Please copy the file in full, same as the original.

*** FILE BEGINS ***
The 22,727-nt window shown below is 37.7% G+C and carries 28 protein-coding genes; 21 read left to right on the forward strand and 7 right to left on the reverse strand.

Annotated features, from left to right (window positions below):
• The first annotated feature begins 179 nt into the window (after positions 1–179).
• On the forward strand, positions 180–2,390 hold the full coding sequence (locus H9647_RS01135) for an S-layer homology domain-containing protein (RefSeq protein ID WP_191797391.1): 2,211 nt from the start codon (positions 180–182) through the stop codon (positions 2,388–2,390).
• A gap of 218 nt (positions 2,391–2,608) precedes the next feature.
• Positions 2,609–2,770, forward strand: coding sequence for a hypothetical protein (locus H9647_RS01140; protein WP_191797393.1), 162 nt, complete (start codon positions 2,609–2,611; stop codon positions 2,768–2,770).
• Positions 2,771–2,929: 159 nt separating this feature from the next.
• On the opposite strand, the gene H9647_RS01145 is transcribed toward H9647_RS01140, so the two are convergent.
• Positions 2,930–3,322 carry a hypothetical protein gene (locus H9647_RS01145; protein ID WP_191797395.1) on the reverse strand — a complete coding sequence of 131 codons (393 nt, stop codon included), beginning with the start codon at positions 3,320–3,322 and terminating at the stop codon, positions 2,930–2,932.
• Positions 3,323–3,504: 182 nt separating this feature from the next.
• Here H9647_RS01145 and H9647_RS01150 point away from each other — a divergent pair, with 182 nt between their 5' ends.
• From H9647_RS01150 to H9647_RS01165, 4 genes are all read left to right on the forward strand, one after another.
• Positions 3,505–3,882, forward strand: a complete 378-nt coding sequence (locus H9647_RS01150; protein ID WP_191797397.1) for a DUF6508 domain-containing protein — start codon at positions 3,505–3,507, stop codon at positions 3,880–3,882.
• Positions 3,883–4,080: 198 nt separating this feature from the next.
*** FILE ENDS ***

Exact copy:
The 22,727-nt window shown below is 37.7% G+C and carries 28 protein-coding genes; 21 read left to right on the forward strand and 7 right to left on the reverse strand.

Annotated features, from left to right (window positions below):
• The first annotated feature begins 179 nt into the window (after positions 1–179).
• On the forward strand, positions 180–2,390 hold the full coding sequence (locus H9647_RS01135) for an S-layer homology domain-containing protein (RefSeq protein ID WP_191797391.1): 2,211 nt from the start codon (positions 180–182) through the stop codon (positions 2,388–2,390).
• A gap of 218 nt (positions 2,391–2,608) precedes the next feature.
• Positions 2,609–2,770, forward strand: coding sequence for a hypothetical protein (locus H9647_RS01140; protein WP_191797393.1), 162 nt, complete (start codon positions 2,609–2,611; stop codon positions 2,768–2,770).
• Positions 2,771–2,929: 159 nt separating this feature from the next.
• On the opposite strand, the gene H9647_RS01145 is transcribed toward H9647_RS01140, so the two are convergent.
• Positions 2,930–3,322 carry a hypothetical protein gene (locus H9647_RS01145; protein ID WP_191797395.1) on the reverse strand — a complete coding sequence of 131 codons (393 nt, stop codon included), beginning with the start codon at positions 3,320–3,322 and terminating at the stop codon, positions 2,930–2,932.
• Positions 3,323–3,504: 182 nt separating this feature from the next.
• Here H9647_RS01145 and H9647_RS01150 point away from each other — a divergent pair, with 182 nt between their 5' ends.
• From H9647_RS01150 to H9647_RS01165, 4 genes are all read left to right on the forward strand, one after another.
• Positions 3,505–3,882, forward strand: a complete 378-nt coding sequence (locus H9647_RS01150; protein ID WP_191797397.1) for a DUF6508 domain-containing protein — start codon at positions 3,505–3,507, stop codon at positions 3,880–3,882.
• Positions 3,883–4,080: 198 nt separating this feature from the next.